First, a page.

Twenty-four hours in Lisbon is nowhere near enough, but you can do and see muite in 24 hours. Where to eat, where to shop, what to see and where to sleep? These are my Lisbon city short break favorites of the moment. Leave your Loubies in the suitcase. Built on seven hills, this is definitely a flat-shoe-city.
Where to sleep in Lisbon
As reviewed earlier, loved the hotel Duque de Loulé. Just opened in April 2015 and beautifully decorated.
With a bit of luck – I always request an early check-in – you can check in around twelve and start your 24 hours in lovely Lisboa. The hotel is located close to the lush and wide Avenida de Liberdada, the perfect start for a stroll into the city which takes you along a string of high-end luxury shops at the same time. I prefer a walk on the left side, think Louis Vuitton, Cartier, Miu Miu and more.
What to see and where to shop in Lisbon
At the end of Avenida Liberdada wander to the left side into the small streets, you’re in Baixa neighbourhood, but keep going straight to the Tagus river. You will find a lot of local places to eat and/or drink (skip the touristy things), make a stop at Confeitaria Nacional for a bica with one of the delicious pastries. In case you do eat sugar. Try to get a seat upstairs in the renovated salon with great views over the Praça da Figueira square.
Continue your city stroll via Rua de Santa Justa, take a look in the window at Garrafeira Nacional while passing by. You’ll find some 1910 Port wines. For 1000 €. Or more.
Look ahead and you’ll see the stunning Santa Justa Elevator, a main tourist attraction but so worth it. Built in 1902 as a public service to increase the circulation of people on the hilly grounds. The architect Raoul Mesnier du Ponsard made the base of cast iron structure, enriched with filigree details. Take a ride up and enjoy the view of Baixa Chiado neighbourhood and beyond!
Now it’s time to get some original Portuguese gifts. Walk to Rua Anchieta (small alley) and enter a previous era inside the A Vida Portuguesa store. Everything Portuguese and still in production is found here, with their original packaging. From candles, old-fashioned toys, natural herbal soaps and creams till tiles, rugs and sardines. I’m never not buying here. That sums it up.
From old Portuguese products to ‘old’ poets. Walk to Largo do Chiado where you’ll find the famous art deco Café A Brasileira, favourite spot of intellectuals since 1902. As in Fernando Pessoa, one of the great twenty century poets, who is still there at his table outside on the terrace. In bronze. Turn around and face the large Hermès Boutique at the other corner – pay attention to passing trams! You might be in desperate need for another colour Birkin or Kelly. Otherwise just take a #ihavethisthingwithfloors photo at the entrance (make sure the guard is looking the other way).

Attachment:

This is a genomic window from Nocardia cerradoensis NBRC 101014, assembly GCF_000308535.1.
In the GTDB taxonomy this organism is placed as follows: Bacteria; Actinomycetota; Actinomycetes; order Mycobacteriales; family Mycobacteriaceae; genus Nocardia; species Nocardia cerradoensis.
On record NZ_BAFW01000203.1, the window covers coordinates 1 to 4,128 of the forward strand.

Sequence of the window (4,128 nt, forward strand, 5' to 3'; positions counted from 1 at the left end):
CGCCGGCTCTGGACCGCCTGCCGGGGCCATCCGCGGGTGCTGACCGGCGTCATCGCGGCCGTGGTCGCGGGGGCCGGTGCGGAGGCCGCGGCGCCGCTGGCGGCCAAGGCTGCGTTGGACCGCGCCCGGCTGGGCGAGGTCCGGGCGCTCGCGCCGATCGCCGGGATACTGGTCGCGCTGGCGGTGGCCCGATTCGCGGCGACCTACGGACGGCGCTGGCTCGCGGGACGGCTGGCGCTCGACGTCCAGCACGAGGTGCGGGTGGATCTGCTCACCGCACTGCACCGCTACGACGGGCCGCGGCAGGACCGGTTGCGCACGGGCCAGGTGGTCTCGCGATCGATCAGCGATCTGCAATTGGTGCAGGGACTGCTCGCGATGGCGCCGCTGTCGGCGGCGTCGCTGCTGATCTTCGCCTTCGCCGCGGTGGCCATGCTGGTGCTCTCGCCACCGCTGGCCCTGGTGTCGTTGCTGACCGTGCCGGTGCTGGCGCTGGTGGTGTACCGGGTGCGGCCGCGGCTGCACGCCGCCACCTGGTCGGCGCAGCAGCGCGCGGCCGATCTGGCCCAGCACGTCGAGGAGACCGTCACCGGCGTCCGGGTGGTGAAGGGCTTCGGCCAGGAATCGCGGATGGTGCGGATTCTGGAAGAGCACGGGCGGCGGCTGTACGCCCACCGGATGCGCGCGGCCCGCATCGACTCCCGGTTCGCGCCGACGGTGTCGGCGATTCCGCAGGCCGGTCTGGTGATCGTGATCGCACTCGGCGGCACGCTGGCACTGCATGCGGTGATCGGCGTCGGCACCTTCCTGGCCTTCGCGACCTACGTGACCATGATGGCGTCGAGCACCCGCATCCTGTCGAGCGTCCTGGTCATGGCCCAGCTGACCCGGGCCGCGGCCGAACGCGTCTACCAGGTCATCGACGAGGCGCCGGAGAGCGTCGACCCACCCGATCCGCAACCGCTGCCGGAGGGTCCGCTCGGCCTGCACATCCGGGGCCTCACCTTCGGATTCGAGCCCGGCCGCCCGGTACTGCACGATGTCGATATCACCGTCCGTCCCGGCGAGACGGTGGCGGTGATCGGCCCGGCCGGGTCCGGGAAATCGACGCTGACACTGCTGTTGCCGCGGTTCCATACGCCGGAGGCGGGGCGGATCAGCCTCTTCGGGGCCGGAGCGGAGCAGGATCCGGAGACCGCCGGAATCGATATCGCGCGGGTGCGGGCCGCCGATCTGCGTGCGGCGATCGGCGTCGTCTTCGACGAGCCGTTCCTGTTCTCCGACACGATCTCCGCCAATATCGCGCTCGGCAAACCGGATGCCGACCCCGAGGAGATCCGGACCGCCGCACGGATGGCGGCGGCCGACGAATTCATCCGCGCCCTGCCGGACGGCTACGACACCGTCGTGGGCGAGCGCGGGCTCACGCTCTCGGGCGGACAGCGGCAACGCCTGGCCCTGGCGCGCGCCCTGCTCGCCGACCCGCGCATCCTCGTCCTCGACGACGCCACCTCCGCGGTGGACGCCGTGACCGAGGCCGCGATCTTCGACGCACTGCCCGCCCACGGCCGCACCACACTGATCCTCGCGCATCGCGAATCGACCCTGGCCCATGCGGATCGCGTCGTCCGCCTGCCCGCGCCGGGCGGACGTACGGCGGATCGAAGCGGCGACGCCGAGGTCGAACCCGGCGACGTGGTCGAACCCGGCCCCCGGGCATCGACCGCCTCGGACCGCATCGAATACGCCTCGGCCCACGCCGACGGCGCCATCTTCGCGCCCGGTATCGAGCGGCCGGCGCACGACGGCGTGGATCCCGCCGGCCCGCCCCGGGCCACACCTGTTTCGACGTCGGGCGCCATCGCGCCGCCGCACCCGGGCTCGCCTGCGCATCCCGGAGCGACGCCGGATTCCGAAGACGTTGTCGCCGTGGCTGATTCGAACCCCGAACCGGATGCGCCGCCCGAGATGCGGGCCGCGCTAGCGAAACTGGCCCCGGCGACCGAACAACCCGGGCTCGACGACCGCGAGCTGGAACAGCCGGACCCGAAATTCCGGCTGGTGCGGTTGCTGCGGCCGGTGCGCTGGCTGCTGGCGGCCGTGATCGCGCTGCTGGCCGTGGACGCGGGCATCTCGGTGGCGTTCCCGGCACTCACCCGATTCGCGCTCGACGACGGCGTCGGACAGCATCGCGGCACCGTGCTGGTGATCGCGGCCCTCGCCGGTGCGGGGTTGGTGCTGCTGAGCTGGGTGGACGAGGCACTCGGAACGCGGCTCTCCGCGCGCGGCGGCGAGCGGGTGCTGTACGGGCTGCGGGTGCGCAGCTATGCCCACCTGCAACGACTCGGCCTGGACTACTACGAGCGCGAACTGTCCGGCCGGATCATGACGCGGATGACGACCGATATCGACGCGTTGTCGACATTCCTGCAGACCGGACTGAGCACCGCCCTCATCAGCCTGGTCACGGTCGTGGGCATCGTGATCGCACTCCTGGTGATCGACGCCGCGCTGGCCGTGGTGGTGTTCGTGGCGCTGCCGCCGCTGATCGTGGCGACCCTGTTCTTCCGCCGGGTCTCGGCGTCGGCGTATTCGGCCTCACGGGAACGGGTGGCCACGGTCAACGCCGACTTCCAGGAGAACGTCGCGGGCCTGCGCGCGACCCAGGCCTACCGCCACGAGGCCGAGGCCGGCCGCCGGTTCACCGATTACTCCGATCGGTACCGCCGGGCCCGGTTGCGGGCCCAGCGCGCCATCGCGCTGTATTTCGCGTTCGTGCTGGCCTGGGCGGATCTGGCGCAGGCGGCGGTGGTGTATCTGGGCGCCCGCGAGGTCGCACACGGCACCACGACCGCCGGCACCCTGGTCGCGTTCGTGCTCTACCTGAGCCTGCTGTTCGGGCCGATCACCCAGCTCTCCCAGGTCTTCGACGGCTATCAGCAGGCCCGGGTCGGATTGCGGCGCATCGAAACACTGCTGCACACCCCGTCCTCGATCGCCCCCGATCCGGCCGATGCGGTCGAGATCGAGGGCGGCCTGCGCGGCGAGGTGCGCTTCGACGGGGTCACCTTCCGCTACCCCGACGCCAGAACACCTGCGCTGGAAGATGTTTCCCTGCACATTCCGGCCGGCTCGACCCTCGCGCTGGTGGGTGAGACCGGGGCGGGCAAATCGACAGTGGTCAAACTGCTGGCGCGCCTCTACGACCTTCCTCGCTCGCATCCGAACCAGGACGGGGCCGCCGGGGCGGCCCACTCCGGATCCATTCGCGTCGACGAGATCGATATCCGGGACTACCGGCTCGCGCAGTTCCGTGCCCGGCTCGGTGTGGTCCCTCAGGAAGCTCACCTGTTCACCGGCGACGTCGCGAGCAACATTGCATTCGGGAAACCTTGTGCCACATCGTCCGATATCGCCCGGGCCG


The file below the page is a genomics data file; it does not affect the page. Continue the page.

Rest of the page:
Before you’re heading back to the hotel for some cocktails on the spectacular roof terrace with views as fas as the other side of the Tagus river, grab a taxi and head to Belem neighbourhood. Taxi’s are very cheap in Lisbon and you can do sightseeing at the same time. Stop at the Mosteiro dos Jerónimos, a richly ornated – understatement – monastery from the middle ages. Stunning. From there cross the street and walk to the river, sit at the river bank and contemplate about the explorers who boarded tall ships from here to explore and trade with the Orient. Walk back to the last stop at the mothership of pastries: Pasteis de Belem for a box of originals.
Where to eat in Lisbon
Get dressed for dinner at A Cevicheria by chef Kiko (at Rua dom Pedro V), in the hip Principe Real Neighbourhood. Think restaurants, bars, little (antique) shops and gardens everywhere. This restaurant unfortunately takes no reservations and has only 6 tables and some seats at the bar. Best thing to do is come around 19.15 hours (very early for Portuguese) or wait outside on the pavement with a GT from the bartender behind the open window for the next available table.
A ceviche is originally a Peruvian dish where raw fish is cured in lemon. Delicious! From here it takes around 30 minutes to walk back to the hotel. Or hop on a tram who takes you to another street level. Or take a taxi for 5 €.
What to see in Lisbon
After breakfast the next morning, take a taxi to the Calouste Gulbenkian Museum. A modern minimalistic building from the 50’s. This museum is the result of the final wish of private collector Calouste Gulbenkian, an Armenian oil tycoon who lived in Lisbon since 1942. He wanted his collection of art, assembled over four decades which reflects his personal taste, to be kept together under one roof. It covers various periods from the history of art, from classical and oriental to european art from the early twentieth century. It really is a walk through time.
I like the contrast of the collection and the architecture of the building. Glass everywhere and therefore light and views into the Parque Santa Getrudes all around. Take one of the many exits outside and see the art from a different view.
There is only one hour left… head back to the hotel for checking out and take a taxi to the airport. This will take 15 minutes from Hotel Duque de Loulé. And once on board, immediate start planning your next visit to this great city because there is so much more.
Or as Pessoa puts it: ““Give me some more wine, because life is nothing.” Saúde!